I have a couple of panels on the roof and I’ll put 4 more up so 6 in one string should give me a start at least 30v each approx by 6 of = 180v. The MPPT voltage starts at 120 volts input so that will do for now .Better fix the roof before I put the rest of the panels up. This at least will allow me to change over from 24v to 48v and continue to have solar power available in the house. In Battery I’ll only have 100Ah at 48v so I’ll have to secure another string of 16 100Ah cells and BMS etc in the near future before China stops all trade with excessive tariffs. Also I have a 16s BMS but Ill leave the two 8s BMS’s attached to each half for now and see if that causes any unforeseen problems. In operation the second in line BMS does not like that arrangement. I don’t know why but I bypassed that BMS for now.

When thats all done the system should supply about 22 amps of 240 volts as advertised but in the meantime I will gradually work up.

Settings time . The settings I will change for my use in Australia are:-

01/ sbu Solar/Battery/Utility.

03/240 My voltage out needed .

05/ lbu Load/Battery/Utility .

09/ g|-d Grid disabled..default .

10/ oso Solar to battery only.

11/ 20 Max charge amps atm .

14/ use User set battery.

17/ 54.5v c/v voltage 54.5v float .

19/ 48v low dc battery cut off (this is as high as it goes) .

20/48v cut battery disharge.

21/ 53v battery stop charging when grid available(?).

22/ |-ep screen stays where you leave it.

23/ lof Backlight turns off after use

All the rest are left at default. I’ll see what needs adjusting in operation . I took the float up to 54.5v temporarily to top up my batteries which were down a bit .

Well, put up 6 panels first as its full summer here and hot on the roof. Input is about 200 v so its fine to test . Current coming into battery was about 10 amps with a clamp meter so I’ll need to look at this as the amps out of the panels all in series should be 8 amps and if MPPT is actually happening then you would expect to get 16 amps or so charging but battery was filling up so maybe not.

Connected PV and also battery in 48v configuration . All running fine

It does not seem to have a wi-fi connection just USB and RS-232. Ill have a look at the supplied program when I get a longer usb lead. Anything else related to the install I’ll tag on here.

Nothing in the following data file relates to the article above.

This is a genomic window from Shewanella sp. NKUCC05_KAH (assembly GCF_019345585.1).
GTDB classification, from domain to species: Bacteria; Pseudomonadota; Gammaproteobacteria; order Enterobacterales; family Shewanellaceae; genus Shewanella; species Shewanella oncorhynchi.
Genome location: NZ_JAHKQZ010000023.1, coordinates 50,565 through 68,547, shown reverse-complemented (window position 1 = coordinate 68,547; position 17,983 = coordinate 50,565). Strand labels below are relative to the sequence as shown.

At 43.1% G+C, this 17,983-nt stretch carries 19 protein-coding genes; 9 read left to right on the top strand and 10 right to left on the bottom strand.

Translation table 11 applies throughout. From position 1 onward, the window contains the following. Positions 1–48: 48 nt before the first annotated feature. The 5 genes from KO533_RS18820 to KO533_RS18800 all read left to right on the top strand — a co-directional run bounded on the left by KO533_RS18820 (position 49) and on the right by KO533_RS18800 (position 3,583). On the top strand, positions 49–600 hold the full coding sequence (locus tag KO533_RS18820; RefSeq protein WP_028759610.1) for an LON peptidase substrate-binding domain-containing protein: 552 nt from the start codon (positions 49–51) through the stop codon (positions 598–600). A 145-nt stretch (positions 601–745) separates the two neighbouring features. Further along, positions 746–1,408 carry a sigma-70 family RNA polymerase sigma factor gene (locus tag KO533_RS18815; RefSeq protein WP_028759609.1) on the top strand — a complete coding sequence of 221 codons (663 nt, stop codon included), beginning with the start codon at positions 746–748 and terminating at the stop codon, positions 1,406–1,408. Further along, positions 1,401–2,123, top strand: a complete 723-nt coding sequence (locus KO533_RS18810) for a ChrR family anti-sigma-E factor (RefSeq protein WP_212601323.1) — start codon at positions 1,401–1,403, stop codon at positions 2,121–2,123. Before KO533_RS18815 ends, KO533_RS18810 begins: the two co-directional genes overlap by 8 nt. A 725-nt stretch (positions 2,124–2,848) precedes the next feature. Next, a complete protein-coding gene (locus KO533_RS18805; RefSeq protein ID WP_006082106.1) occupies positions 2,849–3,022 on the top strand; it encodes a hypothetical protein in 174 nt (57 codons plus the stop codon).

It is very bright at night (I found you can turn off the backlight in the software ) and the fans run all the time so its noisy at night . There is no adjustment on that so this is best placed away from your sleeping areas. Alternatively cut into the fan wire and use a temperature sensing board to switch it on when there is actually any heat developed . This should be built into all inverters and some in fact do have it.

The password to get into the software is “administrator”.

EDIT Have had a problem in that I noticed my laptop plugged into grid supply power and the usb data plug from the inverter which is not on the grid . Nearing the laptop USB plug there is a sparking from the cable to the laptop body . quite high possibly a 100 volt next to no current discharge. Went around looking for answers and the best seemed on the Aeva Forum and their advice was run a link from earth to neutral output in the inverter.

Bit concerned about that but did it anyway as Australian grids are 240v with neutral grounded to earth. So now the grid and the inverter were both neutral grounded . Did not make a difference to the sparking though so not sure where next . No effect on the operation of the unit.

The sellers are cheeky bastards. They took offence when I asked them how to tone down the display and turn down the fans. Said none of their machines have those features . Then when I found 23/ above and told them, they made out they knew all the time and it was my fault . Then laid a complaint to ebay on me and barred me from buying another ! Seems my warranty is useless anyway so only one star for that performance. Ill be buying from someone else in future.

On your battery, have a look at the discharge curves above for LFP ,LiFePo4 above to help understand at what voltage your cell is full and what voltage is empty.

For more on LiFePo4 see https://www.facebook.com/groups/271980786862023/

Supplies

This Inverter

Some solar panels putting out say 200 volts in series